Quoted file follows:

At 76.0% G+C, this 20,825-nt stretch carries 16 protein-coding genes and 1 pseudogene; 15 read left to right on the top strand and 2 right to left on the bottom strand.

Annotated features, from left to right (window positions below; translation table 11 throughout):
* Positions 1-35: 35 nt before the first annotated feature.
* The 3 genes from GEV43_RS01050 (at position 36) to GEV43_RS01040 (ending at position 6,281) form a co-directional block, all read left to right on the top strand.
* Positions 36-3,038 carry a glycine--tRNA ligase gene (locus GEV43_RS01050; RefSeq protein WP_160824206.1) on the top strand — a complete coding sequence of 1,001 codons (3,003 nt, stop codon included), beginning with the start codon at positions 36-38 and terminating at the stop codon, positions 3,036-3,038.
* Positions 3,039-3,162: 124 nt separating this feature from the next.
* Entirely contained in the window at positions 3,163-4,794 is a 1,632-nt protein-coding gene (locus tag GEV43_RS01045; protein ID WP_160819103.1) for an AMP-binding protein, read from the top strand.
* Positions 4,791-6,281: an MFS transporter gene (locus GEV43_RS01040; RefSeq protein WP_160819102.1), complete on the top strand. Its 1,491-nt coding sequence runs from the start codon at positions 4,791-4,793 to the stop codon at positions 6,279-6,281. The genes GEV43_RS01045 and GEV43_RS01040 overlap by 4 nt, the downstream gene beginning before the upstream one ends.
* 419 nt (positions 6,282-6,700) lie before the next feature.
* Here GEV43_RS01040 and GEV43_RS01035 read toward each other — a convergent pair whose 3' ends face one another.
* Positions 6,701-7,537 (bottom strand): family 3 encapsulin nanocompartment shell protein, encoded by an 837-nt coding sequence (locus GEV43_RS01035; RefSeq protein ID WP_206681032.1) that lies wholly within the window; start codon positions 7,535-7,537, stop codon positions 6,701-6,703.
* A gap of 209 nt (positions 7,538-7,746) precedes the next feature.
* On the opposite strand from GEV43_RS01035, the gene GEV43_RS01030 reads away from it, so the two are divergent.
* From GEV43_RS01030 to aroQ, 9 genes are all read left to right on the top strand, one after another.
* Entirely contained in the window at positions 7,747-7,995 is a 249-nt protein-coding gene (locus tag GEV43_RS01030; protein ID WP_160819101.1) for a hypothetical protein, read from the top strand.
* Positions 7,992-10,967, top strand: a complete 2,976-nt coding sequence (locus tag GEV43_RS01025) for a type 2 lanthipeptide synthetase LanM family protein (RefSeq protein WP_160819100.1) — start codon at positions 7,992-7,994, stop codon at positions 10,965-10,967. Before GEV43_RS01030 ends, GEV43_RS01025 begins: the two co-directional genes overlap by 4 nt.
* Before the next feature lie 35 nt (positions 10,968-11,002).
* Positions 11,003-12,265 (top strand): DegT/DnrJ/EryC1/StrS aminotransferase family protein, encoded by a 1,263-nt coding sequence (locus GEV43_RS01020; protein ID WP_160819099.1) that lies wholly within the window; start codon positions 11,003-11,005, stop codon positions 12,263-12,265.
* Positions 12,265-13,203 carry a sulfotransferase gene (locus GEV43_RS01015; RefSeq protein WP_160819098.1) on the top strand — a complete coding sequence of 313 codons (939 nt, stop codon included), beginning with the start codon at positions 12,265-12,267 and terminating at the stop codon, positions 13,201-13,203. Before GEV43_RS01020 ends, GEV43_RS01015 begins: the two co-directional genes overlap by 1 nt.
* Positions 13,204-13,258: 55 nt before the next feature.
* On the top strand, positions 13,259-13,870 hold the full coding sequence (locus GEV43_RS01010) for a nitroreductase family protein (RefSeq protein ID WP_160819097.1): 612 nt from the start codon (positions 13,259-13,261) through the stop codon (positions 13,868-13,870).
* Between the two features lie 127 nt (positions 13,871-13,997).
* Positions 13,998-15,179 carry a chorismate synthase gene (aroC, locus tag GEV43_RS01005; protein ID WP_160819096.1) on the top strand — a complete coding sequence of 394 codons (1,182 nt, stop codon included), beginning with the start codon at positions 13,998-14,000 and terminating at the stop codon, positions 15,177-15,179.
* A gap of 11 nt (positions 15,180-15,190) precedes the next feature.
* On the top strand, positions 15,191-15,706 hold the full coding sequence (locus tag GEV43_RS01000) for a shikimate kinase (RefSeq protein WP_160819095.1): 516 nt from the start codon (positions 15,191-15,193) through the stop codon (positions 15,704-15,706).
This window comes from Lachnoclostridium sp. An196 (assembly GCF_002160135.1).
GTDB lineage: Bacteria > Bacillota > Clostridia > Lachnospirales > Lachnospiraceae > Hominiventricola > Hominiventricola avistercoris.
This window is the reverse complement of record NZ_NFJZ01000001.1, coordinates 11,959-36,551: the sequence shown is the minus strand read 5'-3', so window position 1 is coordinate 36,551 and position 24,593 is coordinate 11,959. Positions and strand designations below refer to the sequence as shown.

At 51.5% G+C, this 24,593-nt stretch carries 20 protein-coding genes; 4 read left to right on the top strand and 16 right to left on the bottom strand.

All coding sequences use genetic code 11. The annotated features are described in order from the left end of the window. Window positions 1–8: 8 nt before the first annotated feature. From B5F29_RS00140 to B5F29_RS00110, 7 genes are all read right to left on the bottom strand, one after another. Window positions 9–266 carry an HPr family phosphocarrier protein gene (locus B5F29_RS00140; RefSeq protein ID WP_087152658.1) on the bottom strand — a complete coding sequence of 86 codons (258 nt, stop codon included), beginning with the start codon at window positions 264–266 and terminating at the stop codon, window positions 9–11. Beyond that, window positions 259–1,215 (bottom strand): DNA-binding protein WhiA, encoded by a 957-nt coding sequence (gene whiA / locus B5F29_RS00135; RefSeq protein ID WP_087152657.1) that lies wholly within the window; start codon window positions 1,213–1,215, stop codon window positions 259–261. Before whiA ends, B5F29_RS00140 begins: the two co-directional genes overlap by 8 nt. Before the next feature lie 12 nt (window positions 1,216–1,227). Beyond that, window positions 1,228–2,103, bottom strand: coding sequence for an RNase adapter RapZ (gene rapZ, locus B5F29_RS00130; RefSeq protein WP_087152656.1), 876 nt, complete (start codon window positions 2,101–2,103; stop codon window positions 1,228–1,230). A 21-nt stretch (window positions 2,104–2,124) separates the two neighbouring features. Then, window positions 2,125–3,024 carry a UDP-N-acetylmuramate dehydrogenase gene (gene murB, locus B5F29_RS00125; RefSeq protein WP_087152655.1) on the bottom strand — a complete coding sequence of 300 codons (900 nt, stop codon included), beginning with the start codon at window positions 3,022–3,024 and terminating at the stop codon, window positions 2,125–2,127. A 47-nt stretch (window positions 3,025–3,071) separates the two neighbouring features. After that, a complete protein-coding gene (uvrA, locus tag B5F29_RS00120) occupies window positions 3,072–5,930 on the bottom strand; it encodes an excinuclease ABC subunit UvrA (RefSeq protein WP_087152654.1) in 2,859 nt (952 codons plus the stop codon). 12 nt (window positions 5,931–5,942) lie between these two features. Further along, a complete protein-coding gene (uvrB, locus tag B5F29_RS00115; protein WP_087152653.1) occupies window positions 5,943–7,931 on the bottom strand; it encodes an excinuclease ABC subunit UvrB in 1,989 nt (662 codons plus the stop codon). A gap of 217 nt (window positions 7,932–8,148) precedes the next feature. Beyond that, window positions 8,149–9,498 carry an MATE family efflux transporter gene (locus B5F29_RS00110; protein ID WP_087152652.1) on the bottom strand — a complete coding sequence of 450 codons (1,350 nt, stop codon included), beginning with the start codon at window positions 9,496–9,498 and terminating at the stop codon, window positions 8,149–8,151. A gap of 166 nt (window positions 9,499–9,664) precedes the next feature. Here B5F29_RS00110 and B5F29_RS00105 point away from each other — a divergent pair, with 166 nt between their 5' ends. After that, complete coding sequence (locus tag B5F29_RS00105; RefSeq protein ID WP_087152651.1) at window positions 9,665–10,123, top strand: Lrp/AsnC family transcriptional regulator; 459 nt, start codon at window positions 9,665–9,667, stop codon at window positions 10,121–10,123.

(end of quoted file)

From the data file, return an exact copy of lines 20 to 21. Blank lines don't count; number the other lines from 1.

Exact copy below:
* Positions 13,204-13,258: 55 nt before the next feature.
* On the top strand, positions 13,259-13,870 hold the full coding sequence (locus GEV43_RS01010) for a nitroreductase family protein (RefSeq protein ID WP_160819097.1): 612 nt from the start codon (positions 13,259-13,261) through the stop codon (positions 13,868-13,870).